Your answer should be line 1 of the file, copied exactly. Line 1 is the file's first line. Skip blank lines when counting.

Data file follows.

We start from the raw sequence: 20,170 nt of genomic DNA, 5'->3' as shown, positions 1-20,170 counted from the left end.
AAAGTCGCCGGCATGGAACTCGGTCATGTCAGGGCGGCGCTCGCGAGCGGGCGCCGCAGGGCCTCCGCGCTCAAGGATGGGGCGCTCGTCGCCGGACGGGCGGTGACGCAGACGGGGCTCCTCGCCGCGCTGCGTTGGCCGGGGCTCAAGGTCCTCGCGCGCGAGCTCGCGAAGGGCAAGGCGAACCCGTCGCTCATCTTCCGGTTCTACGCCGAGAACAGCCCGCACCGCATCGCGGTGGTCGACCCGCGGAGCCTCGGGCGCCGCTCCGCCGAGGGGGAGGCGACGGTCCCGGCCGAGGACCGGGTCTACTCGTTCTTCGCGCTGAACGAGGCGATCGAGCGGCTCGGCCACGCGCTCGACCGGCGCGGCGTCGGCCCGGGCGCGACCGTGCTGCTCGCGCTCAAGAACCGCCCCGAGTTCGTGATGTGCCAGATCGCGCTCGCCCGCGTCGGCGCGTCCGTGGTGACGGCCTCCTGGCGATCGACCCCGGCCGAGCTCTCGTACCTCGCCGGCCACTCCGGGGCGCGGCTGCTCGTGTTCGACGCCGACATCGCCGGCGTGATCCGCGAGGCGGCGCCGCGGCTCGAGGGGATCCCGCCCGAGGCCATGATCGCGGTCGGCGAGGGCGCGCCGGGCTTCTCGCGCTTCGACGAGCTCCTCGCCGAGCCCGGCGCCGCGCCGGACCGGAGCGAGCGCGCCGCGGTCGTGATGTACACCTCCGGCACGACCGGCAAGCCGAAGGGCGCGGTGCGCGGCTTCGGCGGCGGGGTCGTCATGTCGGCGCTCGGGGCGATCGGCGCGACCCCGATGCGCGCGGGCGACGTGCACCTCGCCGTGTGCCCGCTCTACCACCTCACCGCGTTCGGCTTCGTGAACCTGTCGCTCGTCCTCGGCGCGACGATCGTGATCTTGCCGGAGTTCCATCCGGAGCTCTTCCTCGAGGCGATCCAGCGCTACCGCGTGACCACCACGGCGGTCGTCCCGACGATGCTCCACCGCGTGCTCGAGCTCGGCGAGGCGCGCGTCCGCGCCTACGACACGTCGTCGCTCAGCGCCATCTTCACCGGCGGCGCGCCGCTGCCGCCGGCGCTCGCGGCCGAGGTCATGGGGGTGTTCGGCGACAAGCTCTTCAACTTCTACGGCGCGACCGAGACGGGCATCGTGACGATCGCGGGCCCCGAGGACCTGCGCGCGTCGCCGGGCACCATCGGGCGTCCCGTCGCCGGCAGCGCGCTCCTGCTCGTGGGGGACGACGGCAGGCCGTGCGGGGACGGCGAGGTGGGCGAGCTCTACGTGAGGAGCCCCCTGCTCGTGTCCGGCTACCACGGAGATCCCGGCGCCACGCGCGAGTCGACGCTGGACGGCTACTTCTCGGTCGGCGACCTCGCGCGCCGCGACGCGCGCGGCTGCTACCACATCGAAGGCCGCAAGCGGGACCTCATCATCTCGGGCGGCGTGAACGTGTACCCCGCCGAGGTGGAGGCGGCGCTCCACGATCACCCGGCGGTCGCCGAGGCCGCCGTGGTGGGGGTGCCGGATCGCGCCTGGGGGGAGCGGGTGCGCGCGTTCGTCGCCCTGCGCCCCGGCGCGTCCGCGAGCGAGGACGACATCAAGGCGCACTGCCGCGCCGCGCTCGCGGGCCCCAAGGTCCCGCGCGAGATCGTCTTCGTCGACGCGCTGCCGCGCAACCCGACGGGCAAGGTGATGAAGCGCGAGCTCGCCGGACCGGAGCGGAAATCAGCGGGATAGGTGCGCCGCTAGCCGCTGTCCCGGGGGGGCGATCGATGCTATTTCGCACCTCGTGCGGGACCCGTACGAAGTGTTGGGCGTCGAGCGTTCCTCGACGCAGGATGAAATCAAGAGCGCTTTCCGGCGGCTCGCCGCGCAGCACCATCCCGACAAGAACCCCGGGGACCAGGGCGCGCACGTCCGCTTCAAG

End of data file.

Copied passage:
We start from the raw sequence: 20,170 nt of genomic DNA, 5'->3' as shown, positions 1-20,170 counted from the left end.